• To be used outside of terminal airspace, i.e. in the enroute phase of flight after a Standard Instrument Departure (SID) termination point until the first waypoint on a Standard Arrival Route (STAR). Distance from the aerodrome reference point might be a suitable alternative for aerodromes where no SIDs and STARs are promulgated.
  • Initial implementation by pilots input; very few aircraft already have the ability to select offsets in steps of tenths of a NM; all other aircraft navigation systems that allow offsets only in full NM should be upgraded to allow tenths of NMs as soon as practical. This is also reflected in the IFALPA policy quoted in 2.2.1.
  • Eventually the micro offset would be automated; the navigation system would select the random value and apply it automatically after leaving terminal airspace, removing it again before entering terminal airspace of the destination.
  • The procedure would be absolutely transparent to ATC, as the small amounts of deviation from route centrelines would hardly be noticeable on ATS surveillance displays and the requirement to assure that all aircraft would still stay within the required navigation performance should satisfy all airspace management requirements.
  • While a potential retrofit of aircraft navigations systems to allow the input of lateral offsets in tenths of a nautical mile should be relatively easily achievable with minimal cost, the final solution of automatic micro offsets (ASOC) would entail more complex software changes and database implications.

2.4 The SASP ASOC draft mainly deals with cockpit automation and aircraft navigation capabilities. Several ATC and airspace design issues have been identified and research is being done. Some of the most relevant issues in the view of TOC are:

2.4.1  Effect of ASOC on RCMS

Some service providers, e.g. NATS in the UK, have already implemented or are in the process of implementing closely spaced routes and associated procedures. This includes Precision Area Navigation (P-RNAV) routes and SID and STAR transitions, for example the developments in the new London Terminal Control North development, where National Air Traffic Services (NATS) is planning to introduce a 5 NM P-RNAV route spacing standard. The safety argument for those operations is based around the assumption that aircraft will be operating on the centrelines of these routes.
An RCMS is required to monitor the operation on such closely spaced routes and the conformance parameters may be set very tightly. Any ASOC (even micro ones) could result in nuisance alerts being generated by an RCMS.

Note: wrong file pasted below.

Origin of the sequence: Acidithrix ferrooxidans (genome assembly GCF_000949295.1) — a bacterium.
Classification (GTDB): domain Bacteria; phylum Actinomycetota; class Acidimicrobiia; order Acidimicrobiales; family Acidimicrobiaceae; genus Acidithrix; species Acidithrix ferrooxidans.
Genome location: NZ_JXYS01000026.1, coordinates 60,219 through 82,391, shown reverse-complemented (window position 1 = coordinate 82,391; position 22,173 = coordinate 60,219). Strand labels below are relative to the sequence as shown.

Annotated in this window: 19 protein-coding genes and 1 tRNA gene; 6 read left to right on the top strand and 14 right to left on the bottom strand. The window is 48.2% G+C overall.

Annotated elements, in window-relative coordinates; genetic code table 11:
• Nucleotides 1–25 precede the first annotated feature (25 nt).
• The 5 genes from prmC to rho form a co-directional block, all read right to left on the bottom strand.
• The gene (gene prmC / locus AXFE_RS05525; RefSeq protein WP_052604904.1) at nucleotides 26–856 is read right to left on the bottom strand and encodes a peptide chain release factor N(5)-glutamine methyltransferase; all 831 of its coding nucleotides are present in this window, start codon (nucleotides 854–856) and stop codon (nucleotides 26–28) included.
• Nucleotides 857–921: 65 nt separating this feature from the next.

Some States, for example Germany and Switzerland, also have routes that are located very close to areas with military activity. It is common that the routes are spaced 2.5 NM from such areas and examples are known where the routes are even only spaced 1 NM from such areas. In such cases the flights might also be monitored with RCMS with very tight buffers set for warning controllers of any deviation.

2.4.2  Globally Harmonized Application

There is a possibility that there will be areas where ASOC is allowed and areas where ASOC is not allowed. One Flight Information Region (FIR) might be designed to accommodate ASOC, while the next one might not. This would introduce the need to indicate on charts where ASOC is allowed and where ASOC is not allowed. This applies to individual routes and procedures and may also apply to defined airspace and sectors. Similarly there may be a need to add to the Flight Management System (FMS) route/procedure description whether ASOC is allowed or not. Points where ASOC starts to be allowed and points where ASOC ceases to be allowed would then have to be defined. There might also be a need for transition procedures to be implemented, similar to the procedures when vertical separation minima change from feet to meters and vice versa. Any risks associated with aircraft continuing ASOC on the approach phase of flight would need to be eliminated. This shows that individual applications of ASOC are not acceptable and a globally harmonised approach has to be achieved.

2.4.3  Airspace design

As stated above, some service providers have already implemented or are in the process of implementing closely spaced routes and associated procedures. Does the artificially introduced aircraft displacement affect the mathematical models that define the current route spacing- and separation standards? If it does, all ATS airspace must be designed in such a way that the artificial aircraft displacement because of ASOC does not take an aircraft outside the safety buffers currently laid down in airspace separation standards. This might result in routes having to be moved further apart from one another and/or from restricted areas. An undesired side effect might be a necessary reduction in the number of routes and/or sector capacity.

One of the areas where offset procedures are not acceptable, is the approach and departure phase. Approach and departure procedures are designed to lead aircraft to a landing runway, and to provide terrain and obstacle clearance. Any kind of offset during an Area Navigation (RNAV)-based approach or departure procedure might result in an undesirable inaccuracy in the final phase of flight, leading to issues with obstacle and terrain clearance, or – in the case of parallel runways – alignment with the wrong runway. Therefore, approach and departure procedures must be explicitly excluded from ASOC.